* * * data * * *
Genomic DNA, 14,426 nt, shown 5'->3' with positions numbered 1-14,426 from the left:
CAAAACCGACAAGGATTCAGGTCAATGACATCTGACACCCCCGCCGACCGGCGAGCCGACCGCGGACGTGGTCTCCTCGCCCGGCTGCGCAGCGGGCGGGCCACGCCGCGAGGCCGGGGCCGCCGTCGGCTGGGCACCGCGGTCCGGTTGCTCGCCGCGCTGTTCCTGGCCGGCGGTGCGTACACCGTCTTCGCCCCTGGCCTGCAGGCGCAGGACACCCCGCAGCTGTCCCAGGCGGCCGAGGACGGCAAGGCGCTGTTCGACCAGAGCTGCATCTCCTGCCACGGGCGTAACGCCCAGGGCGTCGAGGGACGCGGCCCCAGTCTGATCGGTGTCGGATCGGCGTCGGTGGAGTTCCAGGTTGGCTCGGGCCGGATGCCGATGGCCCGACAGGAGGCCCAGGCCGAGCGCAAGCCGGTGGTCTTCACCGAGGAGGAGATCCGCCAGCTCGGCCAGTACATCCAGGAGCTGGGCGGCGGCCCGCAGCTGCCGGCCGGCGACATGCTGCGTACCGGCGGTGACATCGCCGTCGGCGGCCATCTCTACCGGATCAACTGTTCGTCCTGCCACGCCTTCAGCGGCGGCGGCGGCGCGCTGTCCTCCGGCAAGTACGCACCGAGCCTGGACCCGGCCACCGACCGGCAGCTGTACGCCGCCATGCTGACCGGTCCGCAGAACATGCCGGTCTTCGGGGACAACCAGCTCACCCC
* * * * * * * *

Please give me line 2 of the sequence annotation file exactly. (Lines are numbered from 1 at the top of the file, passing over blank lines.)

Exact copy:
CAAAACCGACAAGGATTCAGGTCAATGACATCTGACACCCCCGCCGACCGGCGAGCCGACCGCGGACGTGGTCTCCTCGCCCGGCTGCGCAGCGGGCGGGCCACGCCGCGAGGCCGGGGCCGCCGTCGGCTGGGCACCGCGGTCCGGTTGCTCGCCGCGCTGTTCCTGGCCGGCGGTGCGTACACCGTCTTCGCCCCTGGCCTGCAGGCGCAGGACACCCCGCAGCTGTCCCAGGCGGCCGAGGACGGCAAGGCGCTGTTCGACCAGAGCTGCATCTCCTGCCACGGGCGTAACGCCCAGGGCGTCGAGGGACGCGGCCCCAGTCTGATCGGTGTCGGATCGGCGTCGGTGGAGTTCCAGGTTGGCTCGGGCCGGATGCCGATGGCCCGACAGGAGGCCCAGGCCGAGCGCAAGCCGGTGGTCTTCACCGAGGAGGAGATCCGCCAGCTCGGCCAGTACATCCAGGAGCTGGGCGGCGGCCCGCAGCTGCCGGCCGGCGACATGCTGCGTACCGGCGGTGACATCGCCGTCGGCGGCCATCTCTACCGGATCAACTGTTCGTCCTGCCACGCCTTCAGCGGCGGCGGCGGCGCGCTGTCCTCCGGCAAGTACGCACCGAGCCTGGACCCGGCCACCGACCGGCAGCTGTACGCCGCCATGCTGACCGGTCCGCAGAACATGCCGGTCTTCGGGGACAACCAGCTCACCCC